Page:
How can you best prepare staff for the arrival of PACS?

July 1, 2002

Prof. Dimiter TscholakoffProfessor of radiology Rudolfstiftung Hospital, ViennaPACS users need to be well informed about legal and institutional requirements or regulations for archiving.

Prof. Dimiter Tscholakoff
Professor of radiology Rudolfstiftung Hospital, Vienna
PACS users need to be well informed about legal and institutional requirements or regulations for archiving. In Vienna, medical records have to be kept for at least 30 years, but x-ray films only have to be stored for 10 years. It is not specified whether this applies to digital images. We have a short-term archive or RAID (redundant array of inexpensive disks) with at least six months' storage capacity. For long-term storage, we had to produce "twin DVDs." One set is stored in an array of jukeboxes connected to the RAID. The other set is located on a shelf in a separate room across the street. Consider how the images will be retrieved and/or distributed throughout the hospital. A separate server for image distribution and retrieval of images from other departments may be needed.

Dr. Jan Schillebeeckx
Chief, medical imaging, Imelda Hospital, Bonheiden, Belgium
You must avoid making a bad long-term decision. Try to get as much online availability of images as possible for the short-term. For long-time archiving, an ASP might be a good solution, giving vendors responsibility for keeping up with system developments. The ASP vendor also has to take care of data transfer to anticipated newer storage methods. Customers can expect to have a scalable system according to expanding storage capacity requirements and addition of new services. An ASP offers financial advantages. It reduces the need for significant capital outlay upfront, shifts the costs of storage from the capital budget to the operational budget, assists budgeting by enabling you to revisit archive expenses, transfers responsibility for replenishing equipment to the vendor, and decreases staff hours required for internal support

Dr. Davide Caramella
Associate professor of radiology
University of Pisa, Italy
The main risk is incorrectly planning the growing requirements of the archive in terms of data volume. As the number of digital modalities connected to the PACS increases, so should the overall capacity of the archive. Another relevant issue is the legal framework that varies from state to state and changes quite rapidly, although not rapidly enough to follow technological developments. Consider what happened with the competition between CD-ROM and DVD storage media. Emerging technologies that seem to ideally suit the increasing demands of the radiological archive are the storage area network (SAN) and the application service provider (ASP).

Dr. Frits Barneveld Binkhuysen
Radiologist, Hospital Eemland
Amersfoort, the Netherlands
Consider the price for the short-term and the long-term part of your archive system. How many days do you want your images online, and how fast do you want to have them retrieved? Your answers will determine the price. Do not buy an archive for 10 years but only for a few years with the possibility to expand later. Archives are becoming less expensive each year. Be sure that you can transfer all your data in an easy, inexpensive way if you want to move to another system after a few years.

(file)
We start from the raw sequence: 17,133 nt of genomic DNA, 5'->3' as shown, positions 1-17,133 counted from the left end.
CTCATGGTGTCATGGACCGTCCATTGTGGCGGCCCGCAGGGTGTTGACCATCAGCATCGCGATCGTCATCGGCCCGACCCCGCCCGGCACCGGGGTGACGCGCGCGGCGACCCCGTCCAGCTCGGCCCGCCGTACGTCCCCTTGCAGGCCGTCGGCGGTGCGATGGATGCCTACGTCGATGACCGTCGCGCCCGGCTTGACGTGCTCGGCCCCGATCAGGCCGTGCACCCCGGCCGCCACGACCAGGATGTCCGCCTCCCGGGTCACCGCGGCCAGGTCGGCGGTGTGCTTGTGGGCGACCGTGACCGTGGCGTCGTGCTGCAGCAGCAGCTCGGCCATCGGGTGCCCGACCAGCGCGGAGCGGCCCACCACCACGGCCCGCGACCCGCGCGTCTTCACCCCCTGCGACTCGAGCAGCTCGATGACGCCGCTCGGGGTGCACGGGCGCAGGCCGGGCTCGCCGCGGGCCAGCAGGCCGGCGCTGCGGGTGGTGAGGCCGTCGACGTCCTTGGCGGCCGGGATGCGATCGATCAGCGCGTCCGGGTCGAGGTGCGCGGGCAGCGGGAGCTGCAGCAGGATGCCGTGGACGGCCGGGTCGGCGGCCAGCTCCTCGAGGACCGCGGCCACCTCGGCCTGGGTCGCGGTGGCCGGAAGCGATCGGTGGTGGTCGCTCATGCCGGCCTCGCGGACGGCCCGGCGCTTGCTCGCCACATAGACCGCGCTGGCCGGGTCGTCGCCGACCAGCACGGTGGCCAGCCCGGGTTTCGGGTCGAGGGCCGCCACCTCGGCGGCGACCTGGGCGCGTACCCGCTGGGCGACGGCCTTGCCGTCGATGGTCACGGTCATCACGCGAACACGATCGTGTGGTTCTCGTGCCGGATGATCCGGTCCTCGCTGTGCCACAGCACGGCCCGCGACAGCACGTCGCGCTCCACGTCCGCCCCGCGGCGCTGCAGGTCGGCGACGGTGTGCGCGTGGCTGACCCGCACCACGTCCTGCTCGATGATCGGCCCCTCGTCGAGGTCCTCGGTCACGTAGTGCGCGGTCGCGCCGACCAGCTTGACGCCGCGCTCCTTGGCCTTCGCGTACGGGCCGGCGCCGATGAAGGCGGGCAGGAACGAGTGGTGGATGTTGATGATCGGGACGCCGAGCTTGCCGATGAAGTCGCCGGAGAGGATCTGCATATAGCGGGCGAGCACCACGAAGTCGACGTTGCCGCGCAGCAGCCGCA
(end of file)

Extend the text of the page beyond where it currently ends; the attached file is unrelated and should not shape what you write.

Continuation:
Dr. Keith Foord
Consultant radiologist
Conquest Hospital, Hastings, U.K.
For short-term and Web-based archiving, hard disks and RAIDs are now so large, relatively cheap, and fast to access that even mirrored, multiterabyte RAIDs should be considered. Mirroring is important because RAIDs have been known to fail. A short-term archive may be large enough to store images spanning several years if lossless compression is used. Longer term archiving options include magneto-optical (MO) disk arrays, digital linear tape (DLT), and DVD jukeboxes. MOs are expensive, and DLT may need regular rewriting to ensure data are not lost. DVD jukeboxes should be considered seriously. They will be here to stay for some time and are cheap.

Dr. Raimund Vogl
Imaging information manager
Innsbruck Hospital, Austria
Check your requirements for data access. Do you have to pull data from a central server? How long do you need data online? How many workstations will require access to the data? You will probably have to distribute data over a number of server systems to cope with the load from simultaneous access.
With cheap RAID systems available, consider an EOL (Everything OnLine) solution. Check there is no licensing policy demanding software royalties proportional to the online disk space. Use of SANs is quite fashionable at the moment, but pricing for substantial online times (or even EOL solutions) is still prohibitive. RAIDs provide the data storage capacity needed for EOL at an affordable price.